Believe in the human spirit, compassion, helping others, doing the right thing, and love. you don't need a god for that. Just you and every other human and living thing on the planet and in the universe.

    May 8, 2011 at 11:13 am |
    • kdog

      Have your been reading the Gospels? You're quoting Jesus.

      May 9, 2011 at 3:22 pm |
  9. jojo

    jojo
    Don't you just love it when God sends warnings to the red states, and they ignore them????????? I wish he would just hit politicians, tho. He needs to work on His aim.

    May 8, 2011 at 11:09 am |
  10. kdog

    Anytime there is an article on faith out come the (very) predictable comments.

    May 8, 2011 at 11:08 am |
    • Sonny

      Sooooo predictable. They must think they are being very creative.

      May 8, 2011 at 11:14 am |
  11. jojo

    Don't you just love it when God sends warnings to the red states, and they ignore them????????? I wish he would just hit politicians, tho. He needs to work on His aim.

    May 8, 2011 at 11:08 am |
  12. Sonny

    No difference in the hate being posted on here from the hate being posted on Foxnews.com. You are more alike than you think.

    May 8, 2011 at 11:07 am |
    • Darwin

      You seem to be forgetting that Christians are the largest hate group on Earth. Every Sunday, tens of thousands of preachers around the world proclaim that if you don't believe and do exactly what we tell you, YOU ARE GOING TO HELL TO BURN FOREVER. That's about as hateful as it gets, folks.

      May 8, 2011 at 11:31 am |
    • Sonny

      Not all Christians are alike. I am Christian, my pastor for the last 25 years reads from the Bible and at the end of his sermon about mostly about being good and helping others, he says "Do as you believe is right". he never says " you are going to hell" or anything of that sort. I have seen many preachers do that, so you are partially right. Now explain to me, what have so many athiest dictators done? Your argument has no base.

      May 8, 2011 at 11:58 am |
  13. RTR

    Evidence of a God? Let's see: Bear Bryant and Sylvester Croom Sr. ROLLLLLLLLLL Tide.

    May 8, 2011 at 11:05 am |
  14. ben

    these primitive idiots still worship an invisible man in the sky and want to 'let go' of criticial thinking and the ability to reason (not that they ever had these skills). The irony is, that the same god they want to 'let go' to, just sent a tornado which destroyed their town. LOL!!!

    May 8, 2011 at 11:00 am |
  15. pd

    Roll Tide, Tuscaloosa Family! Much love to Bama nation from a transplant in TX! I'm not sure why the atheists felt the need to rant on a story about overcoming adversity. As a rule, no one likes when anyone pushes their religious beliefs on others, even a lack of belief. We all believe in whatever we want. Donate and volunteer to help people.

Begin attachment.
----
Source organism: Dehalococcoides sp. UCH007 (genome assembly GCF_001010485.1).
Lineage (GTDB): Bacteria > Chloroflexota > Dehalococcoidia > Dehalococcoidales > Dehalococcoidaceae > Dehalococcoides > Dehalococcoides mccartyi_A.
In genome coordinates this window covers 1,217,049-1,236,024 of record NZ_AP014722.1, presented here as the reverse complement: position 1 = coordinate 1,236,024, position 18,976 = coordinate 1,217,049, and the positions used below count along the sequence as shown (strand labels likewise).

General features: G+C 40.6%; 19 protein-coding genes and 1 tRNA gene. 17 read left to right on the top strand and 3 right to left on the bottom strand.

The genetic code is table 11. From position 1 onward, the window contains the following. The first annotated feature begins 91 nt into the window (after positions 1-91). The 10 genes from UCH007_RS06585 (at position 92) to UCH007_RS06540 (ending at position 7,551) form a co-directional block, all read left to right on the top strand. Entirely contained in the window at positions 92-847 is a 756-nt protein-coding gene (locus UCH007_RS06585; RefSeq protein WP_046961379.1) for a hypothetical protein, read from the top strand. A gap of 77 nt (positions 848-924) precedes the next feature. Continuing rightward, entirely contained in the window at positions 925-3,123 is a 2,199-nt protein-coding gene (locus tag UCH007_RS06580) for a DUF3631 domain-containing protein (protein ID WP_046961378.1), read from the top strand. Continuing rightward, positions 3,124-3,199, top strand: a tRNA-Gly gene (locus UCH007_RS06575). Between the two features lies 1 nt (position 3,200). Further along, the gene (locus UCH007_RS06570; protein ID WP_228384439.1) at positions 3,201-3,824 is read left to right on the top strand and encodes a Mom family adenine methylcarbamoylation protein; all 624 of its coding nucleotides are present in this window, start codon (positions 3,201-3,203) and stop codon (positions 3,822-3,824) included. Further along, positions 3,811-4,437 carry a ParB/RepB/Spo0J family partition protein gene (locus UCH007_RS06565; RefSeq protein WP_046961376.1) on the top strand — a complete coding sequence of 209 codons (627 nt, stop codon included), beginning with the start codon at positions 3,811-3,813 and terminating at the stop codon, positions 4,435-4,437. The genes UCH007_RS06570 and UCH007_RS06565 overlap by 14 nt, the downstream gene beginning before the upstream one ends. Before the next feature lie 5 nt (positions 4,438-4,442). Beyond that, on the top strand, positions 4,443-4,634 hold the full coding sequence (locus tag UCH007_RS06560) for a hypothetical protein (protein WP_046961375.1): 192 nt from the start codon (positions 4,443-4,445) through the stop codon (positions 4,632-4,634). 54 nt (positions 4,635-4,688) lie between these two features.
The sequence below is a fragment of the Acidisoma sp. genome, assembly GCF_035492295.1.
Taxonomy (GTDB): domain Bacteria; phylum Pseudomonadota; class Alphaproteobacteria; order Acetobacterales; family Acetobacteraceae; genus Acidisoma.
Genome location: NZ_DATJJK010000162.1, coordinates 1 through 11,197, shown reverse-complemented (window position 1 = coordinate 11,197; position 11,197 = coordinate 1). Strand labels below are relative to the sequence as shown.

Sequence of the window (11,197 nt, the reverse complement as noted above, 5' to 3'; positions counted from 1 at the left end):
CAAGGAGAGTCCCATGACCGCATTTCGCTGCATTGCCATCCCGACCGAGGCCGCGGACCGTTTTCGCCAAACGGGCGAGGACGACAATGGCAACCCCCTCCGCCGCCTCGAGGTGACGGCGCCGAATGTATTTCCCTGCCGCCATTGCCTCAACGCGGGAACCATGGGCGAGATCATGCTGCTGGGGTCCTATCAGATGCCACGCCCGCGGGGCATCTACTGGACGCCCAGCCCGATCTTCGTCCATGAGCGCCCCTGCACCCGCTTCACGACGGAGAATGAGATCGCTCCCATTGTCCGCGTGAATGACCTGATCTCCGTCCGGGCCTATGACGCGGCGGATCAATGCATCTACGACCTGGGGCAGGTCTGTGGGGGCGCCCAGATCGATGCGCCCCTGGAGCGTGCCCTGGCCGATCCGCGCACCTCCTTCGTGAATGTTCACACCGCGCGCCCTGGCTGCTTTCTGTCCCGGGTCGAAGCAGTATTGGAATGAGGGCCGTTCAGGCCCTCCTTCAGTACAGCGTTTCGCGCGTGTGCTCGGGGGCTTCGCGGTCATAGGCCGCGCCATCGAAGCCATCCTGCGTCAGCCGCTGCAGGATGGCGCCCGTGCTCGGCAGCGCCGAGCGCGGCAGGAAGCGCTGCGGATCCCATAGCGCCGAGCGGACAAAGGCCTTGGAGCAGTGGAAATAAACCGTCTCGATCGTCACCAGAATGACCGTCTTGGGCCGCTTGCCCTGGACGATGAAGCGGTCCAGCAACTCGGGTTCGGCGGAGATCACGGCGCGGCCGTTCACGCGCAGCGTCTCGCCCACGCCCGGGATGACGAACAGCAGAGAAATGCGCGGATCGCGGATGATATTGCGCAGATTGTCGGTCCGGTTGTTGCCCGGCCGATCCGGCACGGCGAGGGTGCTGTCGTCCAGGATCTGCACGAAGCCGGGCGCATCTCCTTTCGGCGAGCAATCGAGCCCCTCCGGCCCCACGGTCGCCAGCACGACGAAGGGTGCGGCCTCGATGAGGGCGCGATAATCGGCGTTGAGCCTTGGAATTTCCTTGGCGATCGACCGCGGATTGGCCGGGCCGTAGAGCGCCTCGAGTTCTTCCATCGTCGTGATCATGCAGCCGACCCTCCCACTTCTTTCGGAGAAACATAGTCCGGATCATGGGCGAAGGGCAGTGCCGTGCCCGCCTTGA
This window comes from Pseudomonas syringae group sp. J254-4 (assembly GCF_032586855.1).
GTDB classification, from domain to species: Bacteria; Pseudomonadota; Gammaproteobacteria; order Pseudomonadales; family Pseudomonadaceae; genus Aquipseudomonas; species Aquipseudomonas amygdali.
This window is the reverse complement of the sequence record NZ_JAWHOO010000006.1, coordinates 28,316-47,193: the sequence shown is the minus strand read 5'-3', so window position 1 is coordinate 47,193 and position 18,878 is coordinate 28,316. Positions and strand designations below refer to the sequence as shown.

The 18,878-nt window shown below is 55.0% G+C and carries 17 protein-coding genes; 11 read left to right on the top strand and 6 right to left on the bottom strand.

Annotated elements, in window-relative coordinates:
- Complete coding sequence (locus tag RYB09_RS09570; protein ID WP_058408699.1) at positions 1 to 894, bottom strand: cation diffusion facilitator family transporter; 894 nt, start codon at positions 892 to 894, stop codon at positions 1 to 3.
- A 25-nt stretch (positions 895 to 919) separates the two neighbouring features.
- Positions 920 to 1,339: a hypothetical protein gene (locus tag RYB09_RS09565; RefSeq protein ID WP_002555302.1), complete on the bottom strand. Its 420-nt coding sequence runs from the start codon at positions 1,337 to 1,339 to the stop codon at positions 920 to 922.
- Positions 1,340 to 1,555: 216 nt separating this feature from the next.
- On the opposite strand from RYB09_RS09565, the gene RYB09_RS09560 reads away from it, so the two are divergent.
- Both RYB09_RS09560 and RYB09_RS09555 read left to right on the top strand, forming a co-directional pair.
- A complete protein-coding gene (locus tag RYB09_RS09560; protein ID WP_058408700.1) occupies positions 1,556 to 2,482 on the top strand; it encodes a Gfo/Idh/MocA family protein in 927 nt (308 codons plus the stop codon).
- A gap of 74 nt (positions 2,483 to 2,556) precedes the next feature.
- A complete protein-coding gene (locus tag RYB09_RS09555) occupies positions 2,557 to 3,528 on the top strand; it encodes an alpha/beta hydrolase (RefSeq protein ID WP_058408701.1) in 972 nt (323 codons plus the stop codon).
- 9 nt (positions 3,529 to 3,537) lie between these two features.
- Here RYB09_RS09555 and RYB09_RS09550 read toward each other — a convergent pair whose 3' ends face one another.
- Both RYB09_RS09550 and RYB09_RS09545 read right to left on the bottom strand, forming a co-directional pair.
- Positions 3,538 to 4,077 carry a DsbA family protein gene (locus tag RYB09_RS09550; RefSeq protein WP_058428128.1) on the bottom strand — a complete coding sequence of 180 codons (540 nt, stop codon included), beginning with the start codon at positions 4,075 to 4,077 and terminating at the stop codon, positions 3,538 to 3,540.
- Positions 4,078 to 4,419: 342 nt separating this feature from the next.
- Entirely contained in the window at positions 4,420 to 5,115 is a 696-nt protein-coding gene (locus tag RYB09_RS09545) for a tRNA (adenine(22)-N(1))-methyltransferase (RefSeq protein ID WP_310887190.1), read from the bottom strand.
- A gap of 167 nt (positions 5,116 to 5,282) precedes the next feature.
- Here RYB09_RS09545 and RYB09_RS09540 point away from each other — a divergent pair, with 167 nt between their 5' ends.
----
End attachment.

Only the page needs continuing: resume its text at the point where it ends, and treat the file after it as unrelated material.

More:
May 8, 2011 at 10:57 am |
    • Phage0070

      This story about overcoming adversity has a strong religious overtone. The dangers and damage caused by religion will overshadow a simple inspirational story, much like a rags-to-riches story set in the context of the Nazi push for world domination and genocide would be overshadowed with discussion of the regime.

      May 8, 2011 at 11:13 am |
    • sassypants

      We will praise the Lord through this storm! God is an awesome God!

      May 8, 2011 at 11:30 am |
  16. bluemax77

    Thump that bible, kill that heretic – It’s all the same lunacy in the end – Sad people...!!

    May 8, 2011 at 10:51 am |
    • YBP

      I find it hard to pity stupid people. Religion is a choice.

      May 8, 2011 at 10:53 am |
    • bluemax77

      Then don’t – Unless you have a red neck gun to your head...!!

      May 8, 2011 at 12:12 pm |
  17. YBP

    Anyone notice the striking resemblance at the top of this page between Jesus and Osama bin Laden? Or is that just too impossible to even imagine?

    May 8, 2011 at 10:48 am |
    • Ruth

      YBP you do not even have 1 ounce of respect, its so sad.

      May 8, 2011 at 11:09 am |
    • Phage0070

      Nobody has even the faintest idea what Jesus actually looked like. That is the big joke behind all his depictions; it is blatantly fabricated straight from people's imagination. And yet like other aspects of religion it is silently accepted and incorporated into the story, so that people would protest strongly against a fat, ugly-faced, balding Jesus picture.

      May 8, 2011 at 11:10 am |
    • pat carr

      sorry we're fresh out of respect for an aggressive hateful religion